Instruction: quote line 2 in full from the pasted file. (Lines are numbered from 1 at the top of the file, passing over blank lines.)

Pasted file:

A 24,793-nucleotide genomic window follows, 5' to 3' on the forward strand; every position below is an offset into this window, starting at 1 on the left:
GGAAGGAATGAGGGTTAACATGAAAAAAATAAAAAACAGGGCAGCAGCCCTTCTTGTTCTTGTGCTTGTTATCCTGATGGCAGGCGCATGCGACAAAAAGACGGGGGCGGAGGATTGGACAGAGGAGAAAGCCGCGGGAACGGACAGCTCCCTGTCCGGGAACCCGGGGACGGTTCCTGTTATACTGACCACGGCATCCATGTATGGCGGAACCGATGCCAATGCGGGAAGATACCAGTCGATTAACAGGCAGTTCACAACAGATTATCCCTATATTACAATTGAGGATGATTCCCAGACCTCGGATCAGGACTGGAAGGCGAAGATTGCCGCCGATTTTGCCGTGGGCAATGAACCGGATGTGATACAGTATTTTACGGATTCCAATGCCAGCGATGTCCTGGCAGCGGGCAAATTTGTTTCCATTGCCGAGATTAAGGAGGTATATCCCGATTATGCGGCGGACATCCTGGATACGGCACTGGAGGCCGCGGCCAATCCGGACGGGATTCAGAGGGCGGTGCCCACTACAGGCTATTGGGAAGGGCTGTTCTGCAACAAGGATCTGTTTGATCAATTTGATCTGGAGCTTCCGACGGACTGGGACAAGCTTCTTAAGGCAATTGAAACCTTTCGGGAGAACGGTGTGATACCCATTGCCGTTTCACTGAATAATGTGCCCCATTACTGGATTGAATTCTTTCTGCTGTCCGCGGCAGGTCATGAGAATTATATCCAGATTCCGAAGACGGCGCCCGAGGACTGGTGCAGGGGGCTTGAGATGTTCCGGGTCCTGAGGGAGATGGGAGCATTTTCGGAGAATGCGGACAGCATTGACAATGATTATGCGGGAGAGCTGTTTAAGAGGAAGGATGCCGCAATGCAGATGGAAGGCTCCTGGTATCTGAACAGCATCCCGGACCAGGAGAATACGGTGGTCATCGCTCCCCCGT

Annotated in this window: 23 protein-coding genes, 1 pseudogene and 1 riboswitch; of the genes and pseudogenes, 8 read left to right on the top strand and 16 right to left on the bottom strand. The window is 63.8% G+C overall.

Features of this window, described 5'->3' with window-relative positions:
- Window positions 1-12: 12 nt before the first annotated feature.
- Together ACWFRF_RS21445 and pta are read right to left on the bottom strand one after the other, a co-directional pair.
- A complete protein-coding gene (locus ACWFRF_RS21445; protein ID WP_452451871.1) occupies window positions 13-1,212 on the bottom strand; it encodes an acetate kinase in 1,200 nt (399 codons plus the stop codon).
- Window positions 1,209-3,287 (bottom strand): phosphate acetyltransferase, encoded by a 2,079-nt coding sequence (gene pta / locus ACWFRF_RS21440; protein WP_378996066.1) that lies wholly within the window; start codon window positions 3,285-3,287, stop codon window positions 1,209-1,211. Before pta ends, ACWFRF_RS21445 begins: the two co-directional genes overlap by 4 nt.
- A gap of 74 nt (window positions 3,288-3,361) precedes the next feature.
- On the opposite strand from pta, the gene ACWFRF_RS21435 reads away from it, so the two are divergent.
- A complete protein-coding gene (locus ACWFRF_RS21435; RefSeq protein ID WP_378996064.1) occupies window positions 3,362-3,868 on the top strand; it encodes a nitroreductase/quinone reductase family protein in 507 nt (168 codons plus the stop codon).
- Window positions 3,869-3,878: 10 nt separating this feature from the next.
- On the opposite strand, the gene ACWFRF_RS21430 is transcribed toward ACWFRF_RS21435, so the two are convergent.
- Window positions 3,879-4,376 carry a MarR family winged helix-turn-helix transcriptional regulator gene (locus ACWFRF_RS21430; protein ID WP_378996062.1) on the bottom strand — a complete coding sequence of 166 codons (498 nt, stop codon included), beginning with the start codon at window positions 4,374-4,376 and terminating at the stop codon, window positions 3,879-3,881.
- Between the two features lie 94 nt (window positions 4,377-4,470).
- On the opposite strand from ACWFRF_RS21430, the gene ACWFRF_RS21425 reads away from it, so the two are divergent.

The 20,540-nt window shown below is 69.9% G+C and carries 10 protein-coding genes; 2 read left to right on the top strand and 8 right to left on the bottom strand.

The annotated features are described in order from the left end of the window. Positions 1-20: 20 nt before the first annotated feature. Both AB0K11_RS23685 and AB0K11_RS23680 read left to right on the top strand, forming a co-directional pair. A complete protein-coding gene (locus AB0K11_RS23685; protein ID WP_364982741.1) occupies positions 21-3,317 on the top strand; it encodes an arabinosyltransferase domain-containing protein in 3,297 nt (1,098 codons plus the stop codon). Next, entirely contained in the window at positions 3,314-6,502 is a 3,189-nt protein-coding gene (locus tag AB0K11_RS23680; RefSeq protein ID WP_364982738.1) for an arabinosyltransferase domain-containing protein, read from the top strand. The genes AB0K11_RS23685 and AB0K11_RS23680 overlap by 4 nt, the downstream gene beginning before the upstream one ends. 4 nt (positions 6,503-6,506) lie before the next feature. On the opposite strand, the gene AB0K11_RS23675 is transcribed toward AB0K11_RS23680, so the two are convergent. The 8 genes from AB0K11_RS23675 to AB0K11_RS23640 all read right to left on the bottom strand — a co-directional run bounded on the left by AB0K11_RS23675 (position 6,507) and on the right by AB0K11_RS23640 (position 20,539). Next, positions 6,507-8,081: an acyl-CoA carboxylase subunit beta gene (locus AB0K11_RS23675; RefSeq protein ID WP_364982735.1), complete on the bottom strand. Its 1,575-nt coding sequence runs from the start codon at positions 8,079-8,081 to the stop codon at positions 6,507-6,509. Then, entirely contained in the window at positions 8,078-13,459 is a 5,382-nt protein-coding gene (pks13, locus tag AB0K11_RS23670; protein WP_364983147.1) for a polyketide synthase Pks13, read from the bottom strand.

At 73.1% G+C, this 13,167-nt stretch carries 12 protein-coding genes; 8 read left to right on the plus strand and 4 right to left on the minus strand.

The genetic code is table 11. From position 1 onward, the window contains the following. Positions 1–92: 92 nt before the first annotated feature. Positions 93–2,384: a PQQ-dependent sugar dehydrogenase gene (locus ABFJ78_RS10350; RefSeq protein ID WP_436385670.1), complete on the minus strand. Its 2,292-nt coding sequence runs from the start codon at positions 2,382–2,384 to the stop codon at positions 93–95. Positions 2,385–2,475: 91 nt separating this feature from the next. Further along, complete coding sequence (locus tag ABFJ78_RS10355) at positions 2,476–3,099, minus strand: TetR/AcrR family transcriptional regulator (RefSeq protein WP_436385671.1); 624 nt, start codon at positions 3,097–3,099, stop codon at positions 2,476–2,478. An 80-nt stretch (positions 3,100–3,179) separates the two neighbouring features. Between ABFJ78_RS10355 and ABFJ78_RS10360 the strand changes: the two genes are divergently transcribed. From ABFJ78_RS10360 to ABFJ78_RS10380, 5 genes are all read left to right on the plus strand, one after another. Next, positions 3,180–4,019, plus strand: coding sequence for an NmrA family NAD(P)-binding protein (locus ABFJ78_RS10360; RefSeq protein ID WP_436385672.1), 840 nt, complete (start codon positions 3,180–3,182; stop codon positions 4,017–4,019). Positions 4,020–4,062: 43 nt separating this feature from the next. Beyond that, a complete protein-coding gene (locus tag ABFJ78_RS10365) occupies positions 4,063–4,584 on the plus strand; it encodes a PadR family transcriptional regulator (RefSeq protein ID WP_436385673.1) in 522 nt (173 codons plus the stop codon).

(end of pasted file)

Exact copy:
GGAAGGAATGAGGGTTAACATGAAAAAAATAAAAAACAGGGCAGCAGCCCTTCTTGTTCTTGTGCTTGTTATCCTGATGGCAGGCGCATGCGACAAAAAGACGGGGGCGGAGGATTGGACAGAGGAGAAAGCCGCGGGAACGGACAGCTCCCTGTCCGGGAACCCGGGGACGGTTCCTGTTATACTGACCACGGCATCCATGTATGGCGGAACCGATGCCAATGCGGGAAGATACCAGTCGATTAACAGGCAGTTCACAACAGATTATCCCTATATTACAATTGAGGATGATTCCCAGACCTCGGATCAGGACTGGAAGGCGAAGATTGCCGCCGATTTTGCCGTGGGCAATGAACCGGATGTGATACAGTATTTTACGGATTCCAATGCCAGCGATGTCCTGGCAGCGGGCAAATTTGTTTCCATTGCCGAGATTAAGGAGGTATATCCCGATTATGCGGCGGACATCCTGGATACGGCACTGGAGGCCGCGGCCAATCCGGACGGGATTCAGAGGGCGGTGCCCACTACAGGCTATTGGGAAGGGCTGTTCTGCAACAAGGATCTGTTTGATCAATTTGATCTGGAGCTTCCGACGGACTGGGACAAGCTTCTTAAGGCAATTGAAACCTTTCGGGAGAACGGTGTGATACCCATTGCCGTTTCACTGAATAATGTGCCCCATTACTGGATTGAATTCTTTCTGCTGTCCGCGGCAGGTCATGAGAATTATATCCAGATTCCGAAGACGGCGCCCGAGGACTGGTGCAGGGGGCTTGAGATGTTCCGGGTCCTGAGGGAGATGGGAGCATTTTCGGAGAATGCGGACAGCATTGACAATGATTATGCGGGAGAGCTGTTTAAGAGGAAGGATGCCGCAATGCAGATGGAAGGCTCCTGGTATCTGAACAGCATCCCGGACCAGGAGAATACGGTGGTCATCGCTCCCCCGT